As I child I hated the annual elementary school science fair. There were all of those requirements to follow when carrying out an "experiment" (things such as growing plants under different colored lenses or exploring the concept of lift), plus there was that damn board I had to make every single year that outlined the theory, the hypothesis, the procedure, the results, and whatever fancy charts my parents and I dreamed up to support the whole process. The school said the science fair was supposed to be fun, and wouldn't you know that it took about two decades for that statement to become valid: Konami has launched Death Jr. and the Science Fair of Doom for the Nintendo DS.
This latest installment of the Death Jr. saga finds our hero DJ (the son of the infamous Grim Reaper, as you'll recall) and his friends showing off their unusual and macabre science projects at the school science fair. Something goes horribly wrong, of course, plunging DJ and friends into a twisted version of the school and killing his would-be girlfriend Pandora. Working together, DJ and Pandora's ghost must explore the dark schoolhouse, rescue their classmates, and set things right again.
I came into Science Fair as a Death Jr. newbie. I was aware of the character from his Sony PlayStation Portable adventures, but this was my first time controlling the Grim Reaper's spawn. I was pleasantly surprised at the result. Part Legend of Zelda with just a dash of Super Mario Bros., Science Fair is a 3D platformer adventure set with an alternating 2D side-scrolling and overhead/perspective viewpoint. For instance, a level may begin with a side-on camera angle, but as the action progresses the camera will shift overhead or to a perspective angle to allow the player to see alternate routes or enemy hordes. Camera control is automatic, fluid, and was never a problem for me.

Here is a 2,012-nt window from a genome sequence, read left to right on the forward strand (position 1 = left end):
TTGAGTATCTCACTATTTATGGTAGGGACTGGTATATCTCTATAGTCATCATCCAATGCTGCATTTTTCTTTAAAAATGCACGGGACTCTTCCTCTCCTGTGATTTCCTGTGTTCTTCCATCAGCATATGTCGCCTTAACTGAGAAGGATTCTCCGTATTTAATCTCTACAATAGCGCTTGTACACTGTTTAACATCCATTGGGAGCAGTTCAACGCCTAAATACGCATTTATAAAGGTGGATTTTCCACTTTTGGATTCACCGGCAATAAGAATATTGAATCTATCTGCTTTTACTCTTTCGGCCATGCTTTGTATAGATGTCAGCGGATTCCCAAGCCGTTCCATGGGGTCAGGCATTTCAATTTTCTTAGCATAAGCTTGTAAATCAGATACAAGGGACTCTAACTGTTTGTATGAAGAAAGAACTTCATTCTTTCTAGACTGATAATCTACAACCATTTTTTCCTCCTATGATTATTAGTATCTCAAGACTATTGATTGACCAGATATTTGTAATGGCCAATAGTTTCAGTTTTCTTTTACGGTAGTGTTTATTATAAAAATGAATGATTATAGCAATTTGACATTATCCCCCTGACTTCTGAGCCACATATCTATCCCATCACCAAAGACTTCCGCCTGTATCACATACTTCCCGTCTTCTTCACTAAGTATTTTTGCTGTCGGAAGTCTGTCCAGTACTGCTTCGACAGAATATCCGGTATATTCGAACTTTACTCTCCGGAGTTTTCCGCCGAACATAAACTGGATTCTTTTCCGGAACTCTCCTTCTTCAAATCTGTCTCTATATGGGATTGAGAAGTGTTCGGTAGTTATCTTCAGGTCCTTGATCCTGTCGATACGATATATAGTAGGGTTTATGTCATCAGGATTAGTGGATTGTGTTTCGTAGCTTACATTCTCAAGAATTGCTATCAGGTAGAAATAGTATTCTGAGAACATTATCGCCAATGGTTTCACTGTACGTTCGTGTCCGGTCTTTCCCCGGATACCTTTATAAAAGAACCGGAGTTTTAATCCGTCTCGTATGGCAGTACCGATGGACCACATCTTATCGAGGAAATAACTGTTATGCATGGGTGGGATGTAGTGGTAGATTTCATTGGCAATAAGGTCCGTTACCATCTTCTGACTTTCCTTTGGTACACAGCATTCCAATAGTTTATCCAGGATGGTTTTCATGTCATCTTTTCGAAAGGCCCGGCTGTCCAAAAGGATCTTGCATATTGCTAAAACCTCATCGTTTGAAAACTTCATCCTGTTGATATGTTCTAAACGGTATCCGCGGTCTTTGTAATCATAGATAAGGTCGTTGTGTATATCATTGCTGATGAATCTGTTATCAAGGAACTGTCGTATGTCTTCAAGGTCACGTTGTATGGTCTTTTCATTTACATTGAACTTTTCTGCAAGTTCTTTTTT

With the camera out of the way I was able to focus on DJ's movements. He walks and jumps like you'd expect any platformer hero to do, but armed with weapons such as his special scythe he can slash at foes, cling to the edges of platforms, and even perform a helicopter-type spin that allows him to glide gently to the ground. Combat is mostly automatic as well. Consider the scythe, for instance. With a press of the A button or a tap of the touchscreen DJ swings his mighty weapon, and if the swing makes contact with an enemy our hero will swing into a combo attack with repeated button presses or touchscreen taps. When the action gets too intense players can switch to controlling the ghostly Pandora for a limited time, and although she cannot battle enemies, she can jump quite high and float around to perform a little reconnaissance. Enemies defeated by DJ drop energy orbs that Pandora can collect, and these orbs can then be used to unlock new paths and even heal DJ after he takes too many hits. Best of all, she's invincible. She can't be hurt. After all, she's already dead!
Each level has a particular goal, but as a side quest DJ is encouraged to rescue his missing classmates. They're sealed away in crates and things, but they'll call out for help and rattle their cages if one blows on the DS's microphone when the kids are near DJ's position. Each freed classmate arms DJ with a locker combination in the main school hallway, and those lockers are loaded with items, weapons, and other such goodies. It's optional, sure, but why not collect these freebies if given the chance?
Death Jr. and the Science Fair of Doom is a breath of fresh "new character license" air. Konami has a winner here in this third DJ adventure, and anyone after some light combat and platforming action is advised to check it out. You'll have a deathly good time.